7. Modern weighing scales are accurate, so under- / over-in manual weighing is more about carelessness than lack of equipment specification.  Despite digital units with a tare facility, weighing errors are surprisingly common. Check-weighing your finished parts is a simple way of checking that your weighing procedures are working well.
  8. Variations in shot weight may also affect cooling time.  If you’re trying to demold at a specific IAT (see Section Ideal Demold Temperature), you may notice this; if you’re not, you may well not notice.
  9. Under-weight parts will be thinner, over-weight parts will be thicker.  ARM low-temperature impact strength is significantly affected by part thickness.  In terms of stiffness, remember that a 10% increase in thickness will, theoretically, result in a 33% increase in bending stiffness.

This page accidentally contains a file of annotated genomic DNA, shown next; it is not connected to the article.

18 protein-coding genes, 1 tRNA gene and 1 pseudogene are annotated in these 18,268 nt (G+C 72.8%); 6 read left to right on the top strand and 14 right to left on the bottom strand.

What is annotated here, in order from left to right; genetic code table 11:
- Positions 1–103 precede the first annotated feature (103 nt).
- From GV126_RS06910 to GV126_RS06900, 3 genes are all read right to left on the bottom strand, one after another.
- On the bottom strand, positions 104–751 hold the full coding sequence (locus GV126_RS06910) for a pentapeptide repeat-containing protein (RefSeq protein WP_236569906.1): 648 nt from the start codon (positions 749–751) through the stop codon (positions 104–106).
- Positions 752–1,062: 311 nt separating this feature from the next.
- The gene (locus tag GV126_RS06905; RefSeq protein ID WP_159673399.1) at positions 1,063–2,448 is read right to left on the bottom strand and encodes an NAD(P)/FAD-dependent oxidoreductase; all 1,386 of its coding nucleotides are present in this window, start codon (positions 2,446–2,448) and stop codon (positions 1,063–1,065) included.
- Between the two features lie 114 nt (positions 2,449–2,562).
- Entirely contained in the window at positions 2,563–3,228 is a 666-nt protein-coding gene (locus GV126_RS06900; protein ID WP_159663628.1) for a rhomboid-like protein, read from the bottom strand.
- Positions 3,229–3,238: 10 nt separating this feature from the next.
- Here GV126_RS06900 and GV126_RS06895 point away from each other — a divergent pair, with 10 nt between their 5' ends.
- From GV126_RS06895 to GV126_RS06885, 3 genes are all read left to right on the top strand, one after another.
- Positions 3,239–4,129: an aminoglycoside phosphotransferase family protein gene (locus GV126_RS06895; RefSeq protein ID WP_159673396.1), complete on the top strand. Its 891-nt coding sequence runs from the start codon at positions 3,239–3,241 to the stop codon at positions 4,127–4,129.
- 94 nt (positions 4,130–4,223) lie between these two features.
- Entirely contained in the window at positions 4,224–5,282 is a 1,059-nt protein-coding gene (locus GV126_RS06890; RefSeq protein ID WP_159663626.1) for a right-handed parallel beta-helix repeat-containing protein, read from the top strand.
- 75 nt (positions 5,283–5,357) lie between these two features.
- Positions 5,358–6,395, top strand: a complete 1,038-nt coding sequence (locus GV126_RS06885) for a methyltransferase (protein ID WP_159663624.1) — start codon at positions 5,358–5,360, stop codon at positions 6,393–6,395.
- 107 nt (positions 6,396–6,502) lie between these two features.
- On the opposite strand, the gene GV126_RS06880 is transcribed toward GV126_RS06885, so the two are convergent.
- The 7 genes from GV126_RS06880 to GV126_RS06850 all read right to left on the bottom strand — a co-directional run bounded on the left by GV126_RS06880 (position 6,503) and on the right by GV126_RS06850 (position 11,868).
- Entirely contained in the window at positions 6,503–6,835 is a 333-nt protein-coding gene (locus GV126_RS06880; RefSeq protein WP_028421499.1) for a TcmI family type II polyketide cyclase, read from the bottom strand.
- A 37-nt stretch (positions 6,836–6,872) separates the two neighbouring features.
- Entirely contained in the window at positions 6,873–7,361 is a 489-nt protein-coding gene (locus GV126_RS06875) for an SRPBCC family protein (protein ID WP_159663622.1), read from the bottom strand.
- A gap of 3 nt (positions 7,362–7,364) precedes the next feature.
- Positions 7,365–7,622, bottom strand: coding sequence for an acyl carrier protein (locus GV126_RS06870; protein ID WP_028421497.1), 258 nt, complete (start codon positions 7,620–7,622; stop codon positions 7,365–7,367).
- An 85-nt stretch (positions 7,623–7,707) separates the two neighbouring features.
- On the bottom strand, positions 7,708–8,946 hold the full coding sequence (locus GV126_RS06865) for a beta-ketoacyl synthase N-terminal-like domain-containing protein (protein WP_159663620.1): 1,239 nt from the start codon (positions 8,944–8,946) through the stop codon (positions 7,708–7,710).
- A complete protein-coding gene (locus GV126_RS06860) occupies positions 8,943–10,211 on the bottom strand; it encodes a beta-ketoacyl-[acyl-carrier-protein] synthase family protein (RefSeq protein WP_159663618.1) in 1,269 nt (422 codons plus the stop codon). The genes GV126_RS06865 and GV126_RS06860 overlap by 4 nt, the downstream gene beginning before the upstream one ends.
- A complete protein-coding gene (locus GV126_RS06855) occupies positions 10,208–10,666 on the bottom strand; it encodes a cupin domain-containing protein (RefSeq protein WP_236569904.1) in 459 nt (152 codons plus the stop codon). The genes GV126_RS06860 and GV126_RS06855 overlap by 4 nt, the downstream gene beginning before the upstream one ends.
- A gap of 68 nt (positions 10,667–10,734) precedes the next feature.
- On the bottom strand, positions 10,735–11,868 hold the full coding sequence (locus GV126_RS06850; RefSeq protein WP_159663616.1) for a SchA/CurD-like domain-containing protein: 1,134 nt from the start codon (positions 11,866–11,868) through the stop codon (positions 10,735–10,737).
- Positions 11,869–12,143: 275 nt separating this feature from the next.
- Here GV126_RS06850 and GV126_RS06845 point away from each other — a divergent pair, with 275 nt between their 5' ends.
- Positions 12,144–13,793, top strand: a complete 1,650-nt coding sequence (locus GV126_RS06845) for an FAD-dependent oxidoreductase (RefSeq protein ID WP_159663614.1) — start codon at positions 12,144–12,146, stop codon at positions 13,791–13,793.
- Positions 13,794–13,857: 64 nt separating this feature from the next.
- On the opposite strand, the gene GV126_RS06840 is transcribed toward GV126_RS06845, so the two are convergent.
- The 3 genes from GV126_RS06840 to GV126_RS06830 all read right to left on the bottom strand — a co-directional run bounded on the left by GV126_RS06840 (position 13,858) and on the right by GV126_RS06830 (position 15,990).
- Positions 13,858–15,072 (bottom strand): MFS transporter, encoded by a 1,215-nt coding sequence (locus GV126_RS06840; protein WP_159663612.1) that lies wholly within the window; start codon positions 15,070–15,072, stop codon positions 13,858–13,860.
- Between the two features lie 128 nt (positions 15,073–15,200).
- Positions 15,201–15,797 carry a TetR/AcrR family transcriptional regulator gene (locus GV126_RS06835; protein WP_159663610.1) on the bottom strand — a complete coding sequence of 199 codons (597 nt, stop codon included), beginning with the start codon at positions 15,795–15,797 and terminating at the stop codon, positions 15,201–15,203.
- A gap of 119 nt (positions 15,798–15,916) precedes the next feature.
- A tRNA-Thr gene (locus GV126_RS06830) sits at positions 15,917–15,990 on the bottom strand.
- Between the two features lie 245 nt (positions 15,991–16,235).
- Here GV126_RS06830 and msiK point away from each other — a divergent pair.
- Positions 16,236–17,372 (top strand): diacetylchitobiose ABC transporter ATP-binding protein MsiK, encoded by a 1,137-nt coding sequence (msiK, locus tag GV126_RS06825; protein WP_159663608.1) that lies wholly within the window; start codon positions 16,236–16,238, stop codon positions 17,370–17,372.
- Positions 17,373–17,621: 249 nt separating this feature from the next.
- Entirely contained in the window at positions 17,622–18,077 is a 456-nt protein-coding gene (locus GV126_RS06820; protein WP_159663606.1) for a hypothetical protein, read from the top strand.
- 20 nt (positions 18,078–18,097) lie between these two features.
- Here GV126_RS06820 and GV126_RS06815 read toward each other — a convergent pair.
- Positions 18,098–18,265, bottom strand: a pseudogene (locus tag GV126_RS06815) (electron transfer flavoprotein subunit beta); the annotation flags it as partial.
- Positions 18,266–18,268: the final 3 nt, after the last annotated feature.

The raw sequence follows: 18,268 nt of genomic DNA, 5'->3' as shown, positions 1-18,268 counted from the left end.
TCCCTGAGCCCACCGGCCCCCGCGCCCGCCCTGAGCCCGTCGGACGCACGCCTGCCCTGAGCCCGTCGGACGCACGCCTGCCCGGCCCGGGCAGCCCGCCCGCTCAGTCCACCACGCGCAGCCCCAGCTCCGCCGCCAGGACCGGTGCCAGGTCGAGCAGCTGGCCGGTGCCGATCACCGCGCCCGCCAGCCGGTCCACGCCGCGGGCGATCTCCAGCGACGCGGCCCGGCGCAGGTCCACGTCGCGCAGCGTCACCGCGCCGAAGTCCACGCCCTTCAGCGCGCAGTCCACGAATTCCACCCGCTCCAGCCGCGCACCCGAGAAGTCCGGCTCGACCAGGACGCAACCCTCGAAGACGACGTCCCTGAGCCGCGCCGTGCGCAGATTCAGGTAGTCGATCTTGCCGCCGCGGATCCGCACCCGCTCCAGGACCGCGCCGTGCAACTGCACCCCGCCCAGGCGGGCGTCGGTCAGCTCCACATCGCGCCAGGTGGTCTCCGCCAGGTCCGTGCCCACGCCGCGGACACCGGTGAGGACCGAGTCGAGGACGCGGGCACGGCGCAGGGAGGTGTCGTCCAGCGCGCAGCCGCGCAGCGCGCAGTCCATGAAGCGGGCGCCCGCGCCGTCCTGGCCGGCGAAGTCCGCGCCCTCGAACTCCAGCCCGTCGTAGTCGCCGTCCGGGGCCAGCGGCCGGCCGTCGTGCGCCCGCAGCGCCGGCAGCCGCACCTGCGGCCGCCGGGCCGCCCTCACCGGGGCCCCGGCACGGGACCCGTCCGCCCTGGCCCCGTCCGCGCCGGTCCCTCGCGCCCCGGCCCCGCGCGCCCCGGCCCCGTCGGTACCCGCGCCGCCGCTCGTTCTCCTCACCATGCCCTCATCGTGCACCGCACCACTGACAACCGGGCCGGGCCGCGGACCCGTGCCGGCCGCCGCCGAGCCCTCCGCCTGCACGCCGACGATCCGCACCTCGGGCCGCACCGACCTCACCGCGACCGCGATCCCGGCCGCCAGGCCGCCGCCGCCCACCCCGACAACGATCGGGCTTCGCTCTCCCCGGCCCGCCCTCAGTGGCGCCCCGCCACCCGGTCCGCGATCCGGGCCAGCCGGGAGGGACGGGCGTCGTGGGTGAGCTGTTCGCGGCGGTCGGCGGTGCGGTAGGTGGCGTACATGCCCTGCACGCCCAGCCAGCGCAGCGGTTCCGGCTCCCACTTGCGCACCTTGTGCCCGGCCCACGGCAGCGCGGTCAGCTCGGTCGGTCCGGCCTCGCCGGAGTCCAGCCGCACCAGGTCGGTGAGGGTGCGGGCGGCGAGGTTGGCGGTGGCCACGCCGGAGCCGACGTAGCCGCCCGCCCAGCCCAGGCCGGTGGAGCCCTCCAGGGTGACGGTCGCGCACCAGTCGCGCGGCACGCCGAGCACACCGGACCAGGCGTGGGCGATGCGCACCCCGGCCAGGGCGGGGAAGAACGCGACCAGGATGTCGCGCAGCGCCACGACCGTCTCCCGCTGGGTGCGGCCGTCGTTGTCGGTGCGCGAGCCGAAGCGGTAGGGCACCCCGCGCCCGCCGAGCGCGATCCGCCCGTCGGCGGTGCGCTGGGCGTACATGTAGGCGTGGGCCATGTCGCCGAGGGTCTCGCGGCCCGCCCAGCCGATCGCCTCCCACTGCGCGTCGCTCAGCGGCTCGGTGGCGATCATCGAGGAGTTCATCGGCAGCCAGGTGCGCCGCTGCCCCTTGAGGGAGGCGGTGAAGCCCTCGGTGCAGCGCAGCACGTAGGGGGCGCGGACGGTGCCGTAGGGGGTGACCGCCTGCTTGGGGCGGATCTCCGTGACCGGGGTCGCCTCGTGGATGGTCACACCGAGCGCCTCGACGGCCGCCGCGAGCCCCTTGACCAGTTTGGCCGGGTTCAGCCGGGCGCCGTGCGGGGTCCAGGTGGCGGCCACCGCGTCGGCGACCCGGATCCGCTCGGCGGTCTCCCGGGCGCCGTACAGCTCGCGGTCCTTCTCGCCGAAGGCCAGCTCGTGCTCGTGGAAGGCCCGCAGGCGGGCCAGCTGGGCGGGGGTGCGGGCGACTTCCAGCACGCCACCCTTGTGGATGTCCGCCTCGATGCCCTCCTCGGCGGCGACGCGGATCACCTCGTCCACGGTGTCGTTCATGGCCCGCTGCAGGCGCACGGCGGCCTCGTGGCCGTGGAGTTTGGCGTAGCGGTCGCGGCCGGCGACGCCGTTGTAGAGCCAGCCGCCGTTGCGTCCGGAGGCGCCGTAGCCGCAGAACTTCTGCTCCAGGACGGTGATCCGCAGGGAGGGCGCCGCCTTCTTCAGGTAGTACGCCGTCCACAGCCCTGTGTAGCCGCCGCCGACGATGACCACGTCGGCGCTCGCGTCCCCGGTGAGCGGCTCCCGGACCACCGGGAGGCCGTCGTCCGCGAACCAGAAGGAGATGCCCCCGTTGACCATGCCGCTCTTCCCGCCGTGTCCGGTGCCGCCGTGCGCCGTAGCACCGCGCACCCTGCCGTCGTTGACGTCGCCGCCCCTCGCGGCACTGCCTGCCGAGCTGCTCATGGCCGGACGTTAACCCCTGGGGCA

So – in summary – variable shot weight is a variation that is unnecessary and can affect process and part properties quite significantly.

Question: Rotation Speed

Gareth made the point that the optimum rotation speeds for the mold can depend on the oven temperature.  Several audience members asked for clarification.

A high oven temperature will mean that the inside mold surface will heat up quicker and therefore powder will start to stick and lay down earlier than with a lower oven temperature.  In order to make sure that the powder inside the mold experiences the same number of rotations as it would at a lower temperature, it would be logical to speed both rotations up.  It would also be logical that you should maintain the same rotation ratio as you had previously.

When you look at the IAT trace, you can often see the effect of the movement of powder inside the mold, especially at an early stage in the cook cycle.  The “noise” that you see in the IAT trace (ie the small fluctuations) is an indicator of the current position of the powder relative to the thermocouple being used for IAT measurement.  When the relatively cold powder draws close to the thermocouple, it momentarily cools the air and the IAT drops.  As the powder moves away from the thermocouple, this cooling effect diminishes and the IAT rises.